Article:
Interview-with-Dr-Gabriel-Bien-Willner

I’d also like to take this opportunity to again thank Gabe for our truly fascinating and informative discussion and for his crucial ongoing efforts on behalf of all of us who have been, are, or will some day be affected by cancer personally.

 

“Facts are Facts and Will Not Disappear on Account of Your Likes”*

“Facts are stubborn things; and whatever may be our wishes, our inclinations, or the dictates of our passion, they cannot alter the state of facts and evidence.”
~John Adams, from The Portable John Adams
~~~~
I’ve always loved this quote, and it seemed the perfect way to begin my newest blog postings on the American Journal of Managed Care (AJMC)’s Contributor’s Page.  Those who regularly read my blog here know that in my roles as a cancer research advocate, patient, and cancer survivor, I’m always deeply concerned about anything that interferes with evidence-based, patient-centered clinician and patient decision-making.  This includes governmental mandates that are not rooted in the science, but rather, stem from political ideologies, agendas, or biases–as well as misleading, inaccurate, or overly simplistic dialogues about complex medical topics in the popular media that may lead folks to make potentially dangerous decisions about their health due to such misinformation.  I’m similarly concerned when the facts surrounding such complex information become inadvertently buried due to passionately held opinions or, far too often, purposefully due to inconvenient facts that are contrary to one’s mission or agenda.  That’s why I found it so important to express my concern as a patient advocate about the newly proposed Medicare Part B Drug Payment Model regarding its level of transparency and the evidence.  This is a critical issue, where it’s important for all Americans to get past the noise, emerge from the avalanche of misinformation, and learn the facts about this proposal, one where the first part of this Medicare experiment is deeply flawed (and, IMHO, should be completed eliminated), yet the second portion proposes value-based pricing when appropriately supported by high-quality evidence, including published randomized controlled trials, reviews, or evidence-based clinical practice guidelines.  Thus, I hope that you’ll click below to read my three-part series at the American Journal of Managed Care, entitled:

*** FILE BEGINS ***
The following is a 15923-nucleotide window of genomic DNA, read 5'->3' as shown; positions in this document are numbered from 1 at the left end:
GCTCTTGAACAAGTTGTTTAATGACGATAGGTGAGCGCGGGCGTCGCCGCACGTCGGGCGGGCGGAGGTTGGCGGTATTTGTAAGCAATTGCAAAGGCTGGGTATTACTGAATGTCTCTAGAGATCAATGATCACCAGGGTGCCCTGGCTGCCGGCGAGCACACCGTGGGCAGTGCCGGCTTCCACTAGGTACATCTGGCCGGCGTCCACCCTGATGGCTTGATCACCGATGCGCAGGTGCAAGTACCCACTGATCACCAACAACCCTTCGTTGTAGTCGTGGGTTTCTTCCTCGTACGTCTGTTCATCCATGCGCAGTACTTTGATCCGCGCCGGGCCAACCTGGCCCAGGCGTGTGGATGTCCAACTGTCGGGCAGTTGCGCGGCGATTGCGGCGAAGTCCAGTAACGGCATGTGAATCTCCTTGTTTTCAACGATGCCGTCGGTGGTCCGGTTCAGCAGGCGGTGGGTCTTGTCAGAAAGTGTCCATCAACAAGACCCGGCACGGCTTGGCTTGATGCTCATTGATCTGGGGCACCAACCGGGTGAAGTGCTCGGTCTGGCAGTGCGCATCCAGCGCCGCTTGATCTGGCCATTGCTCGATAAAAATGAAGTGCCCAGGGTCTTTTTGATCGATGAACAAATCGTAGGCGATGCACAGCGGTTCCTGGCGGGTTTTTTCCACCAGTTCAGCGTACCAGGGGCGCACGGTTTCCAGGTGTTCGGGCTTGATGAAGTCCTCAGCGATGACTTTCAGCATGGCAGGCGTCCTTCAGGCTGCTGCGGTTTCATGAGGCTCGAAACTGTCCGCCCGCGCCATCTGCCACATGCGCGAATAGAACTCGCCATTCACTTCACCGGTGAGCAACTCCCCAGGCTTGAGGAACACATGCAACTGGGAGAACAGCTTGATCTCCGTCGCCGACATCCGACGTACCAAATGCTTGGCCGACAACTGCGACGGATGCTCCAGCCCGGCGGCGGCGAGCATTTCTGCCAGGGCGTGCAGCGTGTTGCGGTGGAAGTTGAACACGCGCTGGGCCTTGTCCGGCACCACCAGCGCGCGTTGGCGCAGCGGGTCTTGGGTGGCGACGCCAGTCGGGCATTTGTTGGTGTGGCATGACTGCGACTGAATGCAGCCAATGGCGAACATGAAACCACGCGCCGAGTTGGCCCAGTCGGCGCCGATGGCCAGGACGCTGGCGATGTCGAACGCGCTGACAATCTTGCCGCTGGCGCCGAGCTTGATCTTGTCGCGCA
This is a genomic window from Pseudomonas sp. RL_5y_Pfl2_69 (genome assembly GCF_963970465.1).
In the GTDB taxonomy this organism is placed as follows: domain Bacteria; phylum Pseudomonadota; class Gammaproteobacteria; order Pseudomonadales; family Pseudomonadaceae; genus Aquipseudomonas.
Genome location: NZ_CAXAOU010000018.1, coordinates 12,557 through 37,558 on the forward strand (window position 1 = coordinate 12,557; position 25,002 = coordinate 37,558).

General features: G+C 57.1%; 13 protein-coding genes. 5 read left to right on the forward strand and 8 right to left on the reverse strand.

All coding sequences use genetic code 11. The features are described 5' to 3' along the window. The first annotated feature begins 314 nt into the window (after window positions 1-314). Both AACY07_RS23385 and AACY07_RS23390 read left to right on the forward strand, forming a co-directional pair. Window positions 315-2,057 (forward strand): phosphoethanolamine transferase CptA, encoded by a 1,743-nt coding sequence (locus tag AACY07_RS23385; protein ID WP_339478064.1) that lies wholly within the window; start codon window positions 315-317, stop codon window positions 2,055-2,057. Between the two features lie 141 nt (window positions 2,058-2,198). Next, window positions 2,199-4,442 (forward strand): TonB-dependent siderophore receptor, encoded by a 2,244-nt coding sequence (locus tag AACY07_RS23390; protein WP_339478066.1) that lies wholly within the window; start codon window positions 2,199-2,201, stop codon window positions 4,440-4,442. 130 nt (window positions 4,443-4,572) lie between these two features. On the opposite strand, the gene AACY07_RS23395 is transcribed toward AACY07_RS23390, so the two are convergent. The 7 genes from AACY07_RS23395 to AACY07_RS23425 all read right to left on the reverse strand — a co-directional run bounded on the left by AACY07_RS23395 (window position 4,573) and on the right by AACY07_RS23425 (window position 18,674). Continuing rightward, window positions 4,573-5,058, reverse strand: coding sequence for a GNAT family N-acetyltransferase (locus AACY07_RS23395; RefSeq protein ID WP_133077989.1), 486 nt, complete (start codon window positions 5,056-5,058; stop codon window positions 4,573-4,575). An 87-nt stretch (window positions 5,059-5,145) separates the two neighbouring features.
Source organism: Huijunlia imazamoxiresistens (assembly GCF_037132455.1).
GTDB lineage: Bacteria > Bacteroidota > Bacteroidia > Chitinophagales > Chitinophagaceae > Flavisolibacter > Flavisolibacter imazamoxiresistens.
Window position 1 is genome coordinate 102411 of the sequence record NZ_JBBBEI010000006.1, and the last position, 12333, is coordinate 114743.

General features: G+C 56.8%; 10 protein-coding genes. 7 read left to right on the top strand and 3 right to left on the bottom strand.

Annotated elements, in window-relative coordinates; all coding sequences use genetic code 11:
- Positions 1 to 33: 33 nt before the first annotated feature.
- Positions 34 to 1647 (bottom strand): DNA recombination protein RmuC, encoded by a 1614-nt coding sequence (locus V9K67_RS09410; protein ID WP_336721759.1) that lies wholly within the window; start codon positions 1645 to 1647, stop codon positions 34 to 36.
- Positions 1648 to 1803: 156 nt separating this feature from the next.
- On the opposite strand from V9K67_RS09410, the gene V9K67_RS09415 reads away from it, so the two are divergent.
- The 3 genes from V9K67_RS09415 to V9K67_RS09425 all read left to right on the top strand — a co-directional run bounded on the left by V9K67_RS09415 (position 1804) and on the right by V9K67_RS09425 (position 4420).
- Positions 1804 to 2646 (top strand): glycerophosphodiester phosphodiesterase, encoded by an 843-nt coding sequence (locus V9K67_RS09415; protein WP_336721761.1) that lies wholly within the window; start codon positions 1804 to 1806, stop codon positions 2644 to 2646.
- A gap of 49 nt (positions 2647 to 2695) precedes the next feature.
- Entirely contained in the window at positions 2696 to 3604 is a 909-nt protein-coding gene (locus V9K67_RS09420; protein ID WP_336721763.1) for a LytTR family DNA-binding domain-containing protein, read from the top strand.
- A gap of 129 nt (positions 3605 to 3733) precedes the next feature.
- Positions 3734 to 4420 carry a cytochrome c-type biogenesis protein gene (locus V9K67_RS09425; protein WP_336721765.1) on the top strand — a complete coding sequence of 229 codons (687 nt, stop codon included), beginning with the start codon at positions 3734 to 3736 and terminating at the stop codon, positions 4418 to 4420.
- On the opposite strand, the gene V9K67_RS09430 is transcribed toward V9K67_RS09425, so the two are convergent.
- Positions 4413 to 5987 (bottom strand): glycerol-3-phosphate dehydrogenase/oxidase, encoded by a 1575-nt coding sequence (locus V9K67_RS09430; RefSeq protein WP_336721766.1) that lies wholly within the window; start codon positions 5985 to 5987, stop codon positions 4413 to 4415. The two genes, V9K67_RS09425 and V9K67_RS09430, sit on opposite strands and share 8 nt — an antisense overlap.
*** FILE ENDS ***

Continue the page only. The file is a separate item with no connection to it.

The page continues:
(*The quote that forms the title of this posting is from Jawaharlal Nehru, leader of India’s nationalist movement, India’s first prime minister after its independence, and Indira Gandhi’s father.)

 

This is the Hard Part: the Other Side of Advocacy

I’m not sorry to say good-bye to 2015.  It was a cruel year during which we lost several beloved patient advocates, who were wrenched away from their families, their friends, and so many loved ones by the monstrous, hydra-headed beast, cancer.   It was the year during which I learned that my first cousin had been diagnosed with brain metastases due to her stage IV HER2+ breast cancer. It was the year when I began to fear going onto Facebook, since I’ve now learned heartbreaking news about dear friends there far too many times. And it was the year when I began to dread receiving any emails whose subject lines simply contained the name of a fellow advocate with cancer—because it almost always meant the same thing, more tragic news, the loss of yet another dear friend and remarkable advocate.